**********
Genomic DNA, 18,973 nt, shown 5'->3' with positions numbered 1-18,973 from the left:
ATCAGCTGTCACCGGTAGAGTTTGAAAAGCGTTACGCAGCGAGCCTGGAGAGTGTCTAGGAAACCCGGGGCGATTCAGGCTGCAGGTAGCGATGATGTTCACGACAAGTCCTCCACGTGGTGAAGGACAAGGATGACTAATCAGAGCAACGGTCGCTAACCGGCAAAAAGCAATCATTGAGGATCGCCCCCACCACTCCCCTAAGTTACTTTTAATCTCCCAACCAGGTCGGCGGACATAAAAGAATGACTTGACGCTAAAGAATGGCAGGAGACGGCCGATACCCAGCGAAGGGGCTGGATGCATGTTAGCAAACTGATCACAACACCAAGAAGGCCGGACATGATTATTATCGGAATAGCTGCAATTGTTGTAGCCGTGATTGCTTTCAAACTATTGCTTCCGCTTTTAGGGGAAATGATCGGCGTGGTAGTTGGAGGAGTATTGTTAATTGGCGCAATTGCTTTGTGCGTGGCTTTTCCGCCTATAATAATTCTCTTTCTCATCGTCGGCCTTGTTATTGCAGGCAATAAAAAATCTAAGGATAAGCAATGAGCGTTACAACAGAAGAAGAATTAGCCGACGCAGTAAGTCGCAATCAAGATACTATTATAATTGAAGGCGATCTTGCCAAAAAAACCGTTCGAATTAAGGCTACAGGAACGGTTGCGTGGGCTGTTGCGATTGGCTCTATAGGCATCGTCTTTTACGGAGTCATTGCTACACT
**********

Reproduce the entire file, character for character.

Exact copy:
Genomic DNA, 18,973 nt, shown 5'->3' with positions numbered 1-18,973 from the left:
ATCAGCTGTCACCGGTAGAGTTTGAAAAGCGTTACGCAGCGAGCCTGGAGAGTGTCTAGGAAACCCGGGGCGATTCAGGCTGCAGGTAGCGATGATGTTCACGACAAGTCCTCCACGTGGTGAAGGACAAGGATGACTAATCAGAGCAACGGTCGCTAACCGGCAAAAAGCAATCATTGAGGATCGCCCCCACCACTCCCCTAAGTTACTTTTAATCTCCCAACCAGGTCGGCGGACATAAAAGAATGACTTGACGCTAAAGAATGGCAGGAGACGGCCGATACCCAGCGAAGGGGCTGGATGCATGTTAGCAAACTGATCACAACACCAAGAAGGCCGGACATGATTATTATCGGAATAGCTGCAATTGTTGTAGCCGTGATTGCTTTCAAACTATTGCTTCCGCTTTTAGGGGAAATGATCGGCGTGGTAGTTGGAGGAGTATTGTTAATTGGCGCAATTGCTTTGTGCGTGGCTTTTCCGCCTATAATAATTCTCTTTCTCATCGTCGGCCTTGTTATTGCAGGCAATAAAAAATCTAAGGATAAGCAATGAGCGTTACAACAGAAGAAGAATTAGCCGACGCAGTAAGTCGCAATCAAGATACTATTATAATTGAAGGCGATCTTGCCAAAAAAACCGTTCGAATTAAGGCTACAGGAACGGTTGCGTGGGCTGTTGCGATTGGCTCTATAGGCATCGTCTTTTACGGAGTCATTGCTACACT